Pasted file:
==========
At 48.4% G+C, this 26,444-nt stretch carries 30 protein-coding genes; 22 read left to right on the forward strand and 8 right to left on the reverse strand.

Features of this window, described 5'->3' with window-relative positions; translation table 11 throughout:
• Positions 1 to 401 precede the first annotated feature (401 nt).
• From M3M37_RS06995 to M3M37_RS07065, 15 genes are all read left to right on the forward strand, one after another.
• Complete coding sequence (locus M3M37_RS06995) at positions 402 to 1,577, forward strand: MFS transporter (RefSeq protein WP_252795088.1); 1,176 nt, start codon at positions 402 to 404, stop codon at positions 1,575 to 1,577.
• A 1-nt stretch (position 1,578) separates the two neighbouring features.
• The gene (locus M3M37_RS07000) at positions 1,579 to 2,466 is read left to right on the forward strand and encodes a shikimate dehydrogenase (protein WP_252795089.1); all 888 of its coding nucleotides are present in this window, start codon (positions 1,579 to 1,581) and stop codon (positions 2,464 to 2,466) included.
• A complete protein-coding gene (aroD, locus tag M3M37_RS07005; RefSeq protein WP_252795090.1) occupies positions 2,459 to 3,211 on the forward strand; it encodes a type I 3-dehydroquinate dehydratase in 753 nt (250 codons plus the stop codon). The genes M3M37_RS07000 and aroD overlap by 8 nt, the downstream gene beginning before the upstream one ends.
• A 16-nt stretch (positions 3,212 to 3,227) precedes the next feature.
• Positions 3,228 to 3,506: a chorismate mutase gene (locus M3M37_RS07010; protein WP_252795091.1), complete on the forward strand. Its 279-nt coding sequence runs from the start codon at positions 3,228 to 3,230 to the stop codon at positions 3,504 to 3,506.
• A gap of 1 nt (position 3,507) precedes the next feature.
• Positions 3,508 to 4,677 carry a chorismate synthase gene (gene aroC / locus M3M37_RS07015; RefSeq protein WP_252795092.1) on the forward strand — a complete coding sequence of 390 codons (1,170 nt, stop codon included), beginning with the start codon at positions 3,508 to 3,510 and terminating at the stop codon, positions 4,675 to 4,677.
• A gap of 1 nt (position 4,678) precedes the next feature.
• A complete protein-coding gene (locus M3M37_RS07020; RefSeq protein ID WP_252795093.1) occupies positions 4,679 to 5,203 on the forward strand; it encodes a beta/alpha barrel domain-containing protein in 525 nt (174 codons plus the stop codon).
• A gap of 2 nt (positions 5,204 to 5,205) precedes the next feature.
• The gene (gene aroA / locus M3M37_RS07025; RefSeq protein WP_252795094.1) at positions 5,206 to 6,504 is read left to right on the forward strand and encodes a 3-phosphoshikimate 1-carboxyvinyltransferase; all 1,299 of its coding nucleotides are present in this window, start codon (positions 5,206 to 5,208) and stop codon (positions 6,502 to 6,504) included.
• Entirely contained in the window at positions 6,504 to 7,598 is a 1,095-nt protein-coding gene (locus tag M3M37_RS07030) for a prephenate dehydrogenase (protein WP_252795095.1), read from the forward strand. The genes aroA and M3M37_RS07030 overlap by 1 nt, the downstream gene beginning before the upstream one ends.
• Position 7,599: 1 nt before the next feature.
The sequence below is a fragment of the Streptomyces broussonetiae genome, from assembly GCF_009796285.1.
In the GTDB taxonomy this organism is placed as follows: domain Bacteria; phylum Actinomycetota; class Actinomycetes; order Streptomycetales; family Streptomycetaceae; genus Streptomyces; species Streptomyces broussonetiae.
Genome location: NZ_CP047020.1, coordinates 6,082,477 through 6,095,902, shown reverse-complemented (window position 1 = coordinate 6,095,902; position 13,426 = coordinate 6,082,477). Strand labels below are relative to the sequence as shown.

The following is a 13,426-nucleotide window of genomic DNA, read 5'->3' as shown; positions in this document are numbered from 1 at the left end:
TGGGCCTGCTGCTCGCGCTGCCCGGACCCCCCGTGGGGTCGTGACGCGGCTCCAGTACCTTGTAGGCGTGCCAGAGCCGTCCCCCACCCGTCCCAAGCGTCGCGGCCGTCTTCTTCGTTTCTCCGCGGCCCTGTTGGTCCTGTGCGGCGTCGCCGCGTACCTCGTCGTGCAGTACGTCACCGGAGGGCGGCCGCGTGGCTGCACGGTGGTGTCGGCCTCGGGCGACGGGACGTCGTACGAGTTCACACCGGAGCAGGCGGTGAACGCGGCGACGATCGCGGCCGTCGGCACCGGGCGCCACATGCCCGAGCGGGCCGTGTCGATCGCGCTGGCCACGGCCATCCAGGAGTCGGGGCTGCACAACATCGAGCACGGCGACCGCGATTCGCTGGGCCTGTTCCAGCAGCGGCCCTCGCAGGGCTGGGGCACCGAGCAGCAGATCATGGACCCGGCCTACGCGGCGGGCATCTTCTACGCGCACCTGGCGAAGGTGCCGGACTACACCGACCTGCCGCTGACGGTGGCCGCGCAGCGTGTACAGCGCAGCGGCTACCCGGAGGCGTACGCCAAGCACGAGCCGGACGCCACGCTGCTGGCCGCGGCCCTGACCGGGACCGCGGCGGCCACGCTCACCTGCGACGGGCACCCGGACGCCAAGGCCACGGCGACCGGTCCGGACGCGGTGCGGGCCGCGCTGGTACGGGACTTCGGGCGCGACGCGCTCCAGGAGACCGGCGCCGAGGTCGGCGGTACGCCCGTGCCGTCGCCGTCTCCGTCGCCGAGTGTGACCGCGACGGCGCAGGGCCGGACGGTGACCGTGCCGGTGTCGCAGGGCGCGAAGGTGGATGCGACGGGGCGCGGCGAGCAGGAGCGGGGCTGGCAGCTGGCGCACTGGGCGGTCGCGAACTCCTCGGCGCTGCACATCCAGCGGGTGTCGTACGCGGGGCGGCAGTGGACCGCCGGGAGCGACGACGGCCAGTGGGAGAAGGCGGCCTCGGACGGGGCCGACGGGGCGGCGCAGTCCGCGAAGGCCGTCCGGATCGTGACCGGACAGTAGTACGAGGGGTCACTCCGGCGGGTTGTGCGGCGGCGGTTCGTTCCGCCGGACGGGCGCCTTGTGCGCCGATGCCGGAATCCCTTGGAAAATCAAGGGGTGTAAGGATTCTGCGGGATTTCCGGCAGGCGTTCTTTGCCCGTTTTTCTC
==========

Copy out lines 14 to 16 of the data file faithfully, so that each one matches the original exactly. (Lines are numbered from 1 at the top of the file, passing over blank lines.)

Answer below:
• A complete protein-coding gene (locus M3M37_RS07020; RefSeq protein ID WP_252795093.1) occupies positions 4,679 to 5,203 on the forward strand; it encodes a beta/alpha barrel domain-containing protein in 525 nt (174 codons plus the stop codon).
• A gap of 2 nt (positions 5,204 to 5,205) precedes the next feature.
• The gene (gene aroA / locus M3M37_RS07025; RefSeq protein WP_252795094.1) at positions 5,206 to 6,504 is read left to right on the forward strand and encodes a 3-phosphoshikimate 1-carboxyvinyltransferase; all 1,299 of its coding nucleotides are present in this window, start codon (positions 5,206 to 5,208) and stop codon (positions 6,502 to 6,504) included.